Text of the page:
For roughly 30 years the FBI has virtually ignored a system meant to help cops track the behavioral patterns of violent criminals.
The Florida Department of Juvenile Justice will become the first state agency to conduct risk assessments using predictive analytics.
The Canadian city of Surrey is the first to use Watson’s natural language-based cognitive computing technology to improve 311 responses.
Patients at a rural outdoor health clinic got treatment and a place in history thanks to a program that used drones to deliver medical supplies.
Boston’s geographic information systems team built a story map to tell the tale of the city's brutal snowstorms this year.
Lakewood's iLoc8 uses WebRTC for two-way multimedia communication between smartphone-using citizens and emergency call centers.
When Onongada County moved to Kodak’s Alaris imaging system, it was able to eliminate off-site record storage and speed information retrieval.
The Building and Land Development Specification is a standardized format for jurisdictions to use when reporting information on building and construction permits as open data.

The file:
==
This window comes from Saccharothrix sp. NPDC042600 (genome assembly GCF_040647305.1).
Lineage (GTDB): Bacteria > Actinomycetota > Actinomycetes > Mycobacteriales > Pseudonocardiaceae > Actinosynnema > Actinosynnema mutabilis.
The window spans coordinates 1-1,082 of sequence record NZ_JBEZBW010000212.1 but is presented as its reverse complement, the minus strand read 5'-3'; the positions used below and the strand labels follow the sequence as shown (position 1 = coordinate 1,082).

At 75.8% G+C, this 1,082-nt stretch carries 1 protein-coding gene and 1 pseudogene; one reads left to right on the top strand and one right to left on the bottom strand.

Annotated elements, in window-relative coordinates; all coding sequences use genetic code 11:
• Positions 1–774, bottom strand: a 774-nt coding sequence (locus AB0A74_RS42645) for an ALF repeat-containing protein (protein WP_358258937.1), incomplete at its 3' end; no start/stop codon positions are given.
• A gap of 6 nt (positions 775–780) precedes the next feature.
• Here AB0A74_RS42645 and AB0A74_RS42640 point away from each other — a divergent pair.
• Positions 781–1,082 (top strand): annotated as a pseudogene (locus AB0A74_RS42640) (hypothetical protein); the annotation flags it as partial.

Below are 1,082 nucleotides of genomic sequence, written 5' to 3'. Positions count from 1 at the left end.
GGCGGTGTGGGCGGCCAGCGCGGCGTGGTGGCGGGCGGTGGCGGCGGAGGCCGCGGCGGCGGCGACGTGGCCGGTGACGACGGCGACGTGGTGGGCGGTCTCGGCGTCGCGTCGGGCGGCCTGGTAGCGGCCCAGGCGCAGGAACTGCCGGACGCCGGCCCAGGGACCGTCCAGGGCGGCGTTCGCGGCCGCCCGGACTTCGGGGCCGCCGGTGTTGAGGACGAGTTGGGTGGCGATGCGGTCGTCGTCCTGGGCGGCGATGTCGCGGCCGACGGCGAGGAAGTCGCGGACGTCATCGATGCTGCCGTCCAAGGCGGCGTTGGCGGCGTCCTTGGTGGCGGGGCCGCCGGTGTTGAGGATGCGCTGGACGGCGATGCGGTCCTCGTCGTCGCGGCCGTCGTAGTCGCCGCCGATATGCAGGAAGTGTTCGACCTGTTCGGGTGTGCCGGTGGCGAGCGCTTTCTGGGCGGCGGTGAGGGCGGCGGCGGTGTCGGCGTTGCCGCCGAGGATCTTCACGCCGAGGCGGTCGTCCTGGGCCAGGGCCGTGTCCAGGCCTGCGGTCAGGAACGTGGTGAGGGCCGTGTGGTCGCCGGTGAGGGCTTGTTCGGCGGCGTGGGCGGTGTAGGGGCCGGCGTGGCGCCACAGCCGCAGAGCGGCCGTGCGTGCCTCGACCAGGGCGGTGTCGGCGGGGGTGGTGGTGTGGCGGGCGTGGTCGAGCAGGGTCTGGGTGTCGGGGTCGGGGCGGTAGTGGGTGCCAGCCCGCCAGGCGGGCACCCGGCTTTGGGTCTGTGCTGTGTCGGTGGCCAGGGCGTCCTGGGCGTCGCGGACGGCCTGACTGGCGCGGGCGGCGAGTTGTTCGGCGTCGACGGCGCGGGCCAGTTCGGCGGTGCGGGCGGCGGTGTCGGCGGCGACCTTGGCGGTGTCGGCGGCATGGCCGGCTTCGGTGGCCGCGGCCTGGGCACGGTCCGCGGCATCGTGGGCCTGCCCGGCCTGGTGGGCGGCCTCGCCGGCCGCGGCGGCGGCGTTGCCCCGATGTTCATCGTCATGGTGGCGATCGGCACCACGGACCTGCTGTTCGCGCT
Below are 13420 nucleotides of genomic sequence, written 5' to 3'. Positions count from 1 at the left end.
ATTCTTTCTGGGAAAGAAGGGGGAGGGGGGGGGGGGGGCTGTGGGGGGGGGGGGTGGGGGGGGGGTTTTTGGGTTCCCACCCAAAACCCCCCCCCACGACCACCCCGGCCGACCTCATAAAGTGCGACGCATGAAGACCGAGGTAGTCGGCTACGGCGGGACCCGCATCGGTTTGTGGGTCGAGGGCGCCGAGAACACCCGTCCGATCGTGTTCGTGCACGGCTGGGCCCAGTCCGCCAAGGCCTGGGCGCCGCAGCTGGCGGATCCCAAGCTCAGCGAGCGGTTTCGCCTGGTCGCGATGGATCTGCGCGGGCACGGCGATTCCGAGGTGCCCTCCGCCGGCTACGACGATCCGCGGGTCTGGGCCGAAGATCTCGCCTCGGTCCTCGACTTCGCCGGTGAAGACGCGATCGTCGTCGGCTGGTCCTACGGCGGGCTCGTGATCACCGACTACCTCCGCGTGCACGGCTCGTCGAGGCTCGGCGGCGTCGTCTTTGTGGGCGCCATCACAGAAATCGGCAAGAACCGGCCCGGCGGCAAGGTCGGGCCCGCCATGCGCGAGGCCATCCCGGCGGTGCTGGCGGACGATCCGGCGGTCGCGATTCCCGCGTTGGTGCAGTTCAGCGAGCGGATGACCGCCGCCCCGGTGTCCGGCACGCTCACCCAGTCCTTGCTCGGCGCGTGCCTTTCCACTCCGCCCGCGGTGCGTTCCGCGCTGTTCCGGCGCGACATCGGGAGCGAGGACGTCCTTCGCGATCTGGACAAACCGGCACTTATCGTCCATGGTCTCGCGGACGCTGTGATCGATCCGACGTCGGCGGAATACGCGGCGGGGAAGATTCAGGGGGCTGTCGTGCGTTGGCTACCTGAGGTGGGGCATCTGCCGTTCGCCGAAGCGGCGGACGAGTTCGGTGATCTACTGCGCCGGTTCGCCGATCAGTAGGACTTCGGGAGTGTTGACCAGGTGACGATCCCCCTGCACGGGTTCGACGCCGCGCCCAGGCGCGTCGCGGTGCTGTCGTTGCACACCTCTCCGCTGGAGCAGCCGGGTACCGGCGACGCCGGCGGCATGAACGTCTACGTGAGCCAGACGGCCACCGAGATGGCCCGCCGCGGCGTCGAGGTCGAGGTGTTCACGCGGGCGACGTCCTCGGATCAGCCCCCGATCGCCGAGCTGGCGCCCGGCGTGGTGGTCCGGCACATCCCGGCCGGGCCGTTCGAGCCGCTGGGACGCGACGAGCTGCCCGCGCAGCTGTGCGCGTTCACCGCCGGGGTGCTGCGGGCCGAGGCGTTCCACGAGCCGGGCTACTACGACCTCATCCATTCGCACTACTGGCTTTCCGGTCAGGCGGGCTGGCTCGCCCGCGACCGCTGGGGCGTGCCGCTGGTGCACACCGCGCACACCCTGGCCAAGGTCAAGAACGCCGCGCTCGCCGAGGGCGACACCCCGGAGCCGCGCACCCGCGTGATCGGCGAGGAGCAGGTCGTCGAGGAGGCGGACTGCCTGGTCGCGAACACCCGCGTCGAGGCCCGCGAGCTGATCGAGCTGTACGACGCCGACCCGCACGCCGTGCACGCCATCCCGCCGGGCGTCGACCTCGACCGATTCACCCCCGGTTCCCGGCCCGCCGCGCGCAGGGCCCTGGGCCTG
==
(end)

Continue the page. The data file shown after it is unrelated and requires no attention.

Chattanooga, Baltimore and Cleveland have recently opened their transportation data to allow Transit App to help citizens view all public transit options in real-time.
The Massachusetts Registry of Motor Vehicles terminated its contract with Deloitte that would have modernized its legacy licensing and vehicle registration system.
New York’s electronic health records hub will make it easier for doctors to access a patient’s entire health history.
The state's Division of Real Estate recently launched an online license management system that adds convenience for licensees, efficiency for division employees, and transparency for Colorado citizens.
The New Jersey Cybersecurity and Communications Integration Cell hopes to detect attacks aimed at banking institutions with the help of shared threat intelligence.
States increasingly are employing facial recognition software to compare driver’s license or ID photos with other images on file.
Boston’s Transportation Department is using data from its partnership with Waze to relieve congestion and send bicycle cops to the city streets with the most double-parked cars.